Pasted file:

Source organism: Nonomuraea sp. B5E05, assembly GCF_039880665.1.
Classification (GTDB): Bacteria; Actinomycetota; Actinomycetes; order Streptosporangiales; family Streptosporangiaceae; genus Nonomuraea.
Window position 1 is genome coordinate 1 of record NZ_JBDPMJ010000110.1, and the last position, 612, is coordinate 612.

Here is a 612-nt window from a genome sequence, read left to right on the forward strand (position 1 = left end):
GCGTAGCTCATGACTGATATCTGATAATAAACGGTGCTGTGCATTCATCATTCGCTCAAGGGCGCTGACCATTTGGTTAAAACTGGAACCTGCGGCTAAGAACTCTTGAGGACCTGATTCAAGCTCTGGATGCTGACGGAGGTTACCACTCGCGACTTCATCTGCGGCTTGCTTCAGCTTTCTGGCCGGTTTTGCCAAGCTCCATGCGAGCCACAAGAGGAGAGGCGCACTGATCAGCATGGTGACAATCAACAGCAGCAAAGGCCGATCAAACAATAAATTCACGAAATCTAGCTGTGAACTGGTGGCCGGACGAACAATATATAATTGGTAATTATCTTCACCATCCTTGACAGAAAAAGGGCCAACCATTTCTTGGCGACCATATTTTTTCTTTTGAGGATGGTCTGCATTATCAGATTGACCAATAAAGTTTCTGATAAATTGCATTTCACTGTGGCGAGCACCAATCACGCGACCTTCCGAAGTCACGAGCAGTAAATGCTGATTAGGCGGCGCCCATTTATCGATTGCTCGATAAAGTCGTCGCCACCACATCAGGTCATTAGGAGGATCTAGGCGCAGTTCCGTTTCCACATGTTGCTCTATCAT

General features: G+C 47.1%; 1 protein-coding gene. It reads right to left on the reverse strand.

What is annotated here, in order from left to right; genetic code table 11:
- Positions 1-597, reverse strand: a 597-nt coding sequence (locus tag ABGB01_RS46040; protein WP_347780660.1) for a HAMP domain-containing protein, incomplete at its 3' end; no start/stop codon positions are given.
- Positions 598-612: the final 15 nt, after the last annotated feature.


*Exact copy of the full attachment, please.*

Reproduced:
Source organism: Nonomuraea sp. B5E05, assembly GCF_039880665.1.
Classification (GTDB): Bacteria; Actinomycetota; Actinomycetes; order Streptosporangiales; family Streptosporangiaceae; genus Nonomuraea.
Window position 1 is genome coordinate 1 of record NZ_JBDPMJ010000110.1, and the last position, 612, is coordinate 612.

Here is a 612-nt window from a genome sequence, read left to right on the forward strand (position 1 = left end):
GCGTAGCTCATGACTGATATCTGATAATAAACGGTGCTGTGCATTCATCATTCGCTCAAGGGCGCTGACCATTTGGTTAAAACTGGAACCTGCGGCTAAGAACTCTTGAGGACCTGATTCAAGCTCTGGATGCTGACGGAGGTTACCACTCGCGACTTCATCTGCGGCTTGCTTCAGCTTTCTGGCCGGTTTTGCCAAGCTCCATGCGAGCCACAAGAGGAGAGGCGCACTGATCAGCATGGTGACAATCAACAGCAGCAAAGGCCGATCAAACAATAAATTCACGAAATCTAGCTGTGAACTGGTGGCCGGACGAACAATATATAATTGGTAATTATCTTCACCATCCTTGACAGAAAAAGGGCCAACCATTTCTTGGCGACCATATTTTTTCTTTTGAGGATGGTCTGCATTATCAGATTGACCAATAAAGTTTCTGATAAATTGCATTTCACTGTGGCGAGCACCAATCACGCGACCTTCCGAAGTCACGAGCAGTAAATGCTGATTAGGCGGCGCCCATTTATCGATTGCTCGATAAAGTCGTCGCCACCACATCAGGTCATTAGGAGGATCTAGGCGCAGTTCCGTTTCCACATGTTGCTCTATCAT

General features: G+C 47.1%; 1 protein-coding gene. It reads right to left on the reverse strand.

What is annotated here, in order from left to right; genetic code table 11:
- Positions 1-597, reverse strand: a 597-nt coding sequence (locus tag ABGB01_RS46040; protein WP_347780660.1) for a HAMP domain-containing protein, incomplete at its 3' end; no start/stop codon positions are given.
- Positions 598-612: the final 15 nt, after the last annotated feature.